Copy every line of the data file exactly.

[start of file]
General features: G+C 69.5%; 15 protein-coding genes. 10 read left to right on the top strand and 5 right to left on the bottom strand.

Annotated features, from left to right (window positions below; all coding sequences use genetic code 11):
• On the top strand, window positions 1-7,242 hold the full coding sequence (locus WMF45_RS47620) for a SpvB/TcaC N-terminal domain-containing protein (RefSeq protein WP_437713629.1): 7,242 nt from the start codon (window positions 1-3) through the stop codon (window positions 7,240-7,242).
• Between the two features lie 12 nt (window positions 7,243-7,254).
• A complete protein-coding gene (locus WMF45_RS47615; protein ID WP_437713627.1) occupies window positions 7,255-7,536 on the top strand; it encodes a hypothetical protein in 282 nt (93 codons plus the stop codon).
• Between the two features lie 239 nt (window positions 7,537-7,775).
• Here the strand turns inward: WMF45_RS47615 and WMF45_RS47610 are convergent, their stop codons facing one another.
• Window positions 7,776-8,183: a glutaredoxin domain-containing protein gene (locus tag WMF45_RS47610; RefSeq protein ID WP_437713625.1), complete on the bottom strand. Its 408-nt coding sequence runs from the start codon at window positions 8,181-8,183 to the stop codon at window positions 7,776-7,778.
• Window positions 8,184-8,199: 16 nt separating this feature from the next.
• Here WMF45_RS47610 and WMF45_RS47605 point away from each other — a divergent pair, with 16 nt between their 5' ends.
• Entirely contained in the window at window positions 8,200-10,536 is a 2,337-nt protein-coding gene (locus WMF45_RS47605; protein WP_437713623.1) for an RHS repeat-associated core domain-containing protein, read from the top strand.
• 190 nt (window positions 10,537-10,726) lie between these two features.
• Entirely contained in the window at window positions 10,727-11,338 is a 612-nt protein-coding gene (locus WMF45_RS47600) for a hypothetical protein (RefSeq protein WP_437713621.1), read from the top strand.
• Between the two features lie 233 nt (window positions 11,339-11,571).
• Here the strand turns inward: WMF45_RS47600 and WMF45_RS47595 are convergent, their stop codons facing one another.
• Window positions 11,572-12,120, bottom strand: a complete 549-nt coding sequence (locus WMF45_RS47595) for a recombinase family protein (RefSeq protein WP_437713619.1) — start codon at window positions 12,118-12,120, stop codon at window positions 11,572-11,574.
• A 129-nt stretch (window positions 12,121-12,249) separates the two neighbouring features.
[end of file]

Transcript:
General features: G+C 69.5%; 15 protein-coding genes. 10 read left to right on the top strand and 5 right to left on the bottom strand.

Annotated features, from left to right (window positions below; all coding sequences use genetic code 11):
• On the top strand, window positions 1-7,242 hold the full coding sequence (locus WMF45_RS47620) for a SpvB/TcaC N-terminal domain-containing protein (RefSeq protein WP_437713629.1): 7,242 nt from the start codon (window positions 1-3) through the stop codon (window positions 7,240-7,242).
• Between the two features lie 12 nt (window positions 7,243-7,254).
• A complete protein-coding gene (locus WMF45_RS47615; protein ID WP_437713627.1) occupies window positions 7,255-7,536 on the top strand; it encodes a hypothetical protein in 282 nt (93 codons plus the stop codon).
• Between the two features lie 239 nt (window positions 7,537-7,775).
• Here the strand turns inward: WMF45_RS47615 and WMF45_RS47610 are convergent, their stop codons facing one another.
• Window positions 7,776-8,183: a glutaredoxin domain-containing protein gene (locus tag WMF45_RS47610; RefSeq protein ID WP_437713625.1), complete on the bottom strand. Its 408-nt coding sequence runs from the start codon at window positions 8,181-8,183 to the stop codon at window positions 7,776-7,778.
• Window positions 8,184-8,199: 16 nt separating this feature from the next.
• Here WMF45_RS47610 and WMF45_RS47605 point away from each other — a divergent pair, with 16 nt between their 5' ends.
• Entirely contained in the window at window positions 8,200-10,536 is a 2,337-nt protein-coding gene (locus WMF45_RS47605; protein WP_437713623.1) for an RHS repeat-associated core domain-containing protein, read from the top strand.
• 190 nt (window positions 10,537-10,726) lie between these two features.
• Entirely contained in the window at window positions 10,727-11,338 is a 612-nt protein-coding gene (locus WMF45_RS47600) for a hypothetical protein (RefSeq protein WP_437713621.1), read from the top strand.
• Between the two features lie 233 nt (window positions 11,339-11,571).
• Here the strand turns inward: WMF45_RS47600 and WMF45_RS47595 are convergent, their stop codons facing one another.
• Window positions 11,572-12,120, bottom strand: a complete 549-nt coding sequence (locus WMF45_RS47595) for a recombinase family protein (RefSeq protein WP_437713619.1) — start codon at window positions 12,118-12,120, stop codon at window positions 11,572-11,574.
• A 129-nt stretch (window positions 12,121-12,249) separates the two neighbouring features.